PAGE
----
Although some restoration work is underway at the site, Ta Phrom temple remains in a state of disrepair. The quiet grandeur of this eight to nine hundred year old temple complex nonetheless shines through the rundown condition of many of the structures. In fact those conditions may actually enhance the grandeur. I remember being astonished by the soft colors and faded beauty of the Temple of the Sun in Beijing when I first visited in 1987. When I returned 25 years later, the site had been “restored” and looked like a gaudy movie set; it was very disappointing. In fairness, restoration work at the Forbidden City has, in my opinion, done an excellent job retaining the feel the place had before work began. Be that as it may, restoration is needed to preserve sites like Angkor Wat and the Forbidden City and to protect them from the damage the millions of tourists who visit each year can do, whether inadvertently or maliciously. Hopefully the work here will proceed with a sensitivity to retaining the sense of ancient power this place has.
The Bayon temple, part of the enormous Angkor Wat temple area in Cambodia, has numerous faces of the Buddha carved into the temple’s towers. The best known of these is a smiling Buddha face. I tried to get a photo of that one, but it was surrounded by a large group of Chinese tourists taking photos in front of the face one or two at a time. I gave up and decided I could live with some shots of lesser known carvings.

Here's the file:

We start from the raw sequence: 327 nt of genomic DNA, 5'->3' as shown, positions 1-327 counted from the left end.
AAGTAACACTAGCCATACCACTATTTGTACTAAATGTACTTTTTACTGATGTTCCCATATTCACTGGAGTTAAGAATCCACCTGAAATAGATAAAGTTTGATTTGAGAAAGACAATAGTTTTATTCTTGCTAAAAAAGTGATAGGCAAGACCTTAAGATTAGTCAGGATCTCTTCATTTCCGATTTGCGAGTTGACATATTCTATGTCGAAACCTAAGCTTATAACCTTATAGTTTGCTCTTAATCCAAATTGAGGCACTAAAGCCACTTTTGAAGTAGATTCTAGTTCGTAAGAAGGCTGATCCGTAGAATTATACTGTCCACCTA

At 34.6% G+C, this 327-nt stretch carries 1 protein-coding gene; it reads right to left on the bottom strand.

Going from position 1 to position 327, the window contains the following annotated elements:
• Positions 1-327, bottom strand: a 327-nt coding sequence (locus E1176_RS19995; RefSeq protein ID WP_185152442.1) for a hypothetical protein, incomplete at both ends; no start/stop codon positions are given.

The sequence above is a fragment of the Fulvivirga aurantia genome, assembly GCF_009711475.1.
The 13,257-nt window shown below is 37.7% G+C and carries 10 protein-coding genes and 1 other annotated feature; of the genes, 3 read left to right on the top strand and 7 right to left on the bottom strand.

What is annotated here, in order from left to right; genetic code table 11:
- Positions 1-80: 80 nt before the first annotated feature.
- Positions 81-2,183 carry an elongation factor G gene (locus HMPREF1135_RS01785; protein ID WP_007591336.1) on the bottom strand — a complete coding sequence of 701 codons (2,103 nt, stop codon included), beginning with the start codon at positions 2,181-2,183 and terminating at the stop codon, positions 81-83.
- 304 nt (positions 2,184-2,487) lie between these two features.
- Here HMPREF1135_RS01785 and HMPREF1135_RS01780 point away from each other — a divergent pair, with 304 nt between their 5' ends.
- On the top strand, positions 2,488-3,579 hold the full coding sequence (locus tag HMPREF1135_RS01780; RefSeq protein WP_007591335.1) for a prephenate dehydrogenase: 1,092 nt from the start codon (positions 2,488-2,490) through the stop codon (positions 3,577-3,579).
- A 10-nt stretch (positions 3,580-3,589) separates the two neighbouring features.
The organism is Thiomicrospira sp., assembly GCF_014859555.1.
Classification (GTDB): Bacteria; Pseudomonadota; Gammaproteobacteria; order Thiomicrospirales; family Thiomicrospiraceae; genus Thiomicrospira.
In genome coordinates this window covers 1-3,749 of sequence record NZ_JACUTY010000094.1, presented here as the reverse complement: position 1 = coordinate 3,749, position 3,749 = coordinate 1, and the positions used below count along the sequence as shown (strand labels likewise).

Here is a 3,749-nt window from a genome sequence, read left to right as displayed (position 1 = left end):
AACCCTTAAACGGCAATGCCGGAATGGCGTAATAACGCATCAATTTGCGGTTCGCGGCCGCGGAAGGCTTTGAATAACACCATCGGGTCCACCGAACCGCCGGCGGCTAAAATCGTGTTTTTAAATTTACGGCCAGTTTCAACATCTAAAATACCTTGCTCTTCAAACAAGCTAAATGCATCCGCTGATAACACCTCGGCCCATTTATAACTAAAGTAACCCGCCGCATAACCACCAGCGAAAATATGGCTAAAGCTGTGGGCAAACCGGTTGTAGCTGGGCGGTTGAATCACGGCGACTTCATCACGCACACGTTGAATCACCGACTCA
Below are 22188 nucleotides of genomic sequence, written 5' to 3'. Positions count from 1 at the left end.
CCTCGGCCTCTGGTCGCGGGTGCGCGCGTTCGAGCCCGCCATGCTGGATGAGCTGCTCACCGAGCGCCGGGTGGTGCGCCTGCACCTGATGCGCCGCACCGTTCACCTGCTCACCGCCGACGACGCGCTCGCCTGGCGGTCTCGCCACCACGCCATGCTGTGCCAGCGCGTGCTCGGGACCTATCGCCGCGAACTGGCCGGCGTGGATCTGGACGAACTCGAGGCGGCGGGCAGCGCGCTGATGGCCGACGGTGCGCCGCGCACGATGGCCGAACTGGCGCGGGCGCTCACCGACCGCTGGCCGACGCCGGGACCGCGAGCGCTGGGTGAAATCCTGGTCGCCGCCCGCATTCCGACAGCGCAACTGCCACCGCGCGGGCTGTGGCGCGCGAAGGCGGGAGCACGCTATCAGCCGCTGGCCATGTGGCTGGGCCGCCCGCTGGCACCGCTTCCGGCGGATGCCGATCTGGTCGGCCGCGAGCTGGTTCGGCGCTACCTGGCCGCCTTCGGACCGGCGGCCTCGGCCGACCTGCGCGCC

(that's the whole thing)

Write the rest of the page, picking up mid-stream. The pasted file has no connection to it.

Brother Phil and I arrived last night in Siem Reap and spent our first day visiting temples. This is the Bayon temple at Angkor Thom, a large area enclosed by a moat that was established in the 12th century and served as the capital city of the Khmer empire of the time. I learned a great deal today – more than I could absorb really – about the tensions between Hinduism and Buddhism that characterized much of the history of the Khmer civilization and are reflected in the construction of temples like this one and the sculptures and bas-relief carvings that decorate the temples. This trip is a short visit (three and a half days) to an area filled with ancient temples and ruins – enough time to get little more than a taste. And of course, some of that time will go to shooting photos.
Buddhist pagodas in Vietnam bear a resemblance to pagodas in China with one significant difference – the dragons decorating the roof tops. Virtually every pagoda in Vietnam has dragon decorations on the roof tops; they give Vietnamese pagodas their distinctive style. As far as I know, Buddhist temples elsewhere have nothing comparable. Late afternoon light on a crystal clear day has the roof top dragons at this small temple almost glowing. The Chinese characters say something like “golden hall of the ancestors”, but I am not sure of the Vietnamese name of this Da Nang pagoda.